Yan-Kit’s Classic Chinese Cookbook by Yan-Kit So: For those who learn visually, this heavily-photograph laden cookbook is the answer to a prayer. Every technique outlined in this book by Yan-Kit So’s simple, elegant prose, is illustrated by clear, close-up color photographs. Most recipes are similarly illustrated, though not all of them, and every unusual ingredient, particularly the fresh and dried condiments and vegetables, are also photographed. However, this is not just a photographic reference book; it is also a very well-written overview of modern Chinese regional cookery that includes recipes famed in China and abroad. An extremely useful book, this one is destined to be well-thumbed and bespattered with soy sauce and various other condiments from becoming indispensable in the kitchen.
The Breath of a Wok by Grace Young: Some may think this is an odd choice for a beginner’s Chinese cookbook, and in some ways it is. However, I think it is very useful for a student to understand the history and the culture surrounding a cuisine at the same time as they learn the more practical aspects of it. In this light, The Breath of a Wok makes much more sense; it is both a personal and historical view of the culture surrounding the development and use of woks in Chinese cookery. The recipes included in the book are an eclectic mixture of homestyle cooking and restaurant fare, with examples of traditional interpretations and modern innovations. In a sense, this very stunningly illustrated book is a testament to the enduringly ancient, yet flexible nature of Chinese cookery, both in its homeland and around the world. In addition to narrative about the wok in history, there is extensive information on how to find and buy one in the here and now, as well as instructions on how to cook in one on a modern American stove to most effectively attain wok hay–the elusive fragrance that comes from high heat and oil-seasoned metal.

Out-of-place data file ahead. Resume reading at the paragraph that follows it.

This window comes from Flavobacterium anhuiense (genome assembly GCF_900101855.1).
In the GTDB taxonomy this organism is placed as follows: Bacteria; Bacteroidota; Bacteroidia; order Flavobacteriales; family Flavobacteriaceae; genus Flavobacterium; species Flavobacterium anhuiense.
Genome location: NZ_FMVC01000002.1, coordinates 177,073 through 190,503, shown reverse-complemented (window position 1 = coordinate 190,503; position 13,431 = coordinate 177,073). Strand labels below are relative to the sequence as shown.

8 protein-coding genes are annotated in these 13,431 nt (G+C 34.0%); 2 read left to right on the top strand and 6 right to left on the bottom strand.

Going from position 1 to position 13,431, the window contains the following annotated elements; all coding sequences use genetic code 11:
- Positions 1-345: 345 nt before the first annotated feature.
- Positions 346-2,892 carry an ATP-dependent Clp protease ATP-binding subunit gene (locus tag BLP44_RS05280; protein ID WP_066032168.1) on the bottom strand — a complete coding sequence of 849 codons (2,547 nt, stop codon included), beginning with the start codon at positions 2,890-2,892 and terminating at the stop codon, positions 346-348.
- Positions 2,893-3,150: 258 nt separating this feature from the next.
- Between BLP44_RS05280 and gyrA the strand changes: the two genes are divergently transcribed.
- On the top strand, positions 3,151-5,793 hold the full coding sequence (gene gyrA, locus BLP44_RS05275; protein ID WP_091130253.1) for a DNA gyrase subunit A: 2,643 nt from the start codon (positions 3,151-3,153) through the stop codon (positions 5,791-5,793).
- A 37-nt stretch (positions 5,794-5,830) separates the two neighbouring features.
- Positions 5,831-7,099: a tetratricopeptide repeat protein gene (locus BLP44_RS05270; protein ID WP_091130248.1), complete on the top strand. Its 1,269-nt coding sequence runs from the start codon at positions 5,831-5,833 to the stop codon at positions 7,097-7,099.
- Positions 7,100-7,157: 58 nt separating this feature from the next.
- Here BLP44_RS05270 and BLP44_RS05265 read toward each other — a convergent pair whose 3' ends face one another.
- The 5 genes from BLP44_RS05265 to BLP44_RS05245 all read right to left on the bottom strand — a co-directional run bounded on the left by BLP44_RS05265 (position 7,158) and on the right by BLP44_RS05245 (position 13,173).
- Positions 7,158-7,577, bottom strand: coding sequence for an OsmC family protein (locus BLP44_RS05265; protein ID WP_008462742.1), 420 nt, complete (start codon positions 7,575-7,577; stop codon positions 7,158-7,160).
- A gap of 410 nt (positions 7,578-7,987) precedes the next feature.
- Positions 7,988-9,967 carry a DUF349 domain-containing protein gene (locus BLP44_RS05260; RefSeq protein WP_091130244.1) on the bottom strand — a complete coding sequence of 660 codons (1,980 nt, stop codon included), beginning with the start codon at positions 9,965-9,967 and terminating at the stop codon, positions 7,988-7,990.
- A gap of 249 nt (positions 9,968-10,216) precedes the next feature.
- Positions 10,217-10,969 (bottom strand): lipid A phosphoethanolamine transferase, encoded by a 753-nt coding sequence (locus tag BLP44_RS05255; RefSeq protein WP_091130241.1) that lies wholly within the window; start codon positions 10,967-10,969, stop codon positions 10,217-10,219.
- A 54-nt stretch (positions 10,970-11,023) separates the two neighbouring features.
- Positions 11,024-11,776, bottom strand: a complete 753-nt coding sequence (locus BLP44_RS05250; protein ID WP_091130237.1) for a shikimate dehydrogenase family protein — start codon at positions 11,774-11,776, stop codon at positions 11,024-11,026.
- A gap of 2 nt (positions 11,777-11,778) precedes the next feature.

The Chinese Kitchen by Deh-Ta Hsiung: This book is less of a cookbook, and more of a reference work on the ingredients common to the kitchens of China. Liberally illustrated with clear photographs, Hsiung’s text is encyclopedic in scope and very easily read and used by a beginner. Filled with cultural information, cooking tips and with recipes for each ingredient entry, The Chinese Kitchen gives the beginner a verbal and visual reference point to many of the unfamiliar staples, foods, condiments and packaged goods at the neighborhood Asian market. The descriptions are written so as to give plenty for the curious beginner or intermediate cook to chew on without being overwhelmingly technical, and the photographs, whether of the ingredients themselves, of finished dishes or of Chinese open air markets, are enlightening and inspiring. I cannot recommend this book enough–it is one that I return to often as a cook, a writer and a teacher.
There we have it–my favorite Chinese cookbooks for beginners. Look for further entries in the future on the subjects of Chinese cookbooks for advanced cooks, for instruction on regional cookery and cookbooks on specialized topics.
Until then, happy reading, cooking and eating!